Moving folders via OWA can bypass litigation hold

Since it has been officially confirmed now and there is already a KB article about it, I guess I can tell my story about it.

It was of course a random discovery. When I first noticed this, I was testing something completely different. See, for a while we’ve had an issue with one of our customers’ identity management process. Every time a person in the company changes his position, a new record was being generated by their HR system, and correspondingly a new user account was created in AD for that user. The users of course want to keep all the mail from their previous account, which provides some challenges with Exchange Online (on a side note, there is one really ugly hack which allows us to attach a mailbox to another user object in EO, I should write another post about this I guess).

It didn’t take long until I got sick of explaining to users how to move items between different mailboxes and of their (justified) complaints that it takes ages, so I decided to test whether I can find a better way for doing this. And by better I mean faster. Since OWA works ‘server-side’, it seemed like a good idea to do some tests with moving messages between different mailboxes there. Which indeed is quite possible and very easy to do. It does come with some limitations however, at least in the current version.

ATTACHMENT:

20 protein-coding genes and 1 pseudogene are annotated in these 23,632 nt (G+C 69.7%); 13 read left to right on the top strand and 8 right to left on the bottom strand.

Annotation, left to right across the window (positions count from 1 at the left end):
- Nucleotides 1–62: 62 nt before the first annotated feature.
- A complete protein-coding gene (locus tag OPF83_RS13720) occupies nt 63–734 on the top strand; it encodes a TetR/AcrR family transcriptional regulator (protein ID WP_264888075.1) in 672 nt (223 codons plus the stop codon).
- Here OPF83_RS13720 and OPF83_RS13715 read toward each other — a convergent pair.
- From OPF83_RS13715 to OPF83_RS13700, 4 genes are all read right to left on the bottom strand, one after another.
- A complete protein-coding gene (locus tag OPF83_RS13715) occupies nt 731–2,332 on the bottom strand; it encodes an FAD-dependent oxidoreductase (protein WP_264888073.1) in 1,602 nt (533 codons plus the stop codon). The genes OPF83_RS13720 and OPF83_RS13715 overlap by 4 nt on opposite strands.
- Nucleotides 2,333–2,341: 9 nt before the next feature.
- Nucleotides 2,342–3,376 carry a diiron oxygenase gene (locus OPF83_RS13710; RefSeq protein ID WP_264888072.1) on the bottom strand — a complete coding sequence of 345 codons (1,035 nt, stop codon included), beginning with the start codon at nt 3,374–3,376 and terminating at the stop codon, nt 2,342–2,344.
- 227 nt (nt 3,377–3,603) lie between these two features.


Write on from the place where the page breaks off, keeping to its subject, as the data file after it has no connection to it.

To actually prove that it does happen faster compared to moving items with Outlook (even in online mode), I did a simple test. I moved a folder with size of about 200MB between one shared mailbox and my own. I monitored the process with PowerShell and timed how long it took for the move. You can easily monitor this with the following PowerShell cmdlet: